Carriers get excited about Android, too. For two reasons. First, Android (and the very good bundled Google apps) allows handset makers to make inexpensive devices. Carriers and Google both encourage a race to the bottom where handsets are commoditized, but smart.com
Second, because Android is an Open Source platform, carriers can work with handset makers, they can dictate the feature set and, as a result, revitalize the revenue stream. They can promote their favorite apps, content, and services sales that have been choked by disintermediation.
But it’s not a straight shot. Android lays out the playing field for a contest between Google and carriers.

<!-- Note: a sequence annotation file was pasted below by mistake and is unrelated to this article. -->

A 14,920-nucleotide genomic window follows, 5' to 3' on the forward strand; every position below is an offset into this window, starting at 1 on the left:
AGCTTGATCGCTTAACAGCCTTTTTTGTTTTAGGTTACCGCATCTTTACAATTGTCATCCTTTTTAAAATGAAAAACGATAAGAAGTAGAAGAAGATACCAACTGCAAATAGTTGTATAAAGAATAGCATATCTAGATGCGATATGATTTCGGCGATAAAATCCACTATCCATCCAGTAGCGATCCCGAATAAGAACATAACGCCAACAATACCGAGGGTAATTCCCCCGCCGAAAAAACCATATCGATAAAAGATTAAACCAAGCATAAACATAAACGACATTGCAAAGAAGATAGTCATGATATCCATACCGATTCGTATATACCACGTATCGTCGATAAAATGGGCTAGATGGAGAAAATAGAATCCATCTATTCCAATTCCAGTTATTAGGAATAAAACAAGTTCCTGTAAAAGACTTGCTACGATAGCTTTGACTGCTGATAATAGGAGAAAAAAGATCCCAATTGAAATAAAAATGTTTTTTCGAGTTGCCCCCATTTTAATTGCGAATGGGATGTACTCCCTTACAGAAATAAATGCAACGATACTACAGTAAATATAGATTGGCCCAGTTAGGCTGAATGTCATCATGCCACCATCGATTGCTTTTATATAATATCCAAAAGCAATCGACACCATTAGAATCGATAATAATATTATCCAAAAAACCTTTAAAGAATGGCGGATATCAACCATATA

Google’s intent is clear: They want carriers out of the way. In their Mountain View Hypergalactic HQ, Schmidt, Brin, Page, and Rubin all think carriers are greedy bumblers, short-term thinkers, technically and culturally incompetent in matters of smartphone OS and applications. The Google brilliants don’t want to return to the days of crapware, the applications PC and laptop makers forced upon us in order to generate kickbacks from publishers. (The PC being a lively ecosystem, crapware removal products such as the PC Decrapifier came to the rescue. At one time, Sony obligingly offered a decrapified Vaio for an extra $50.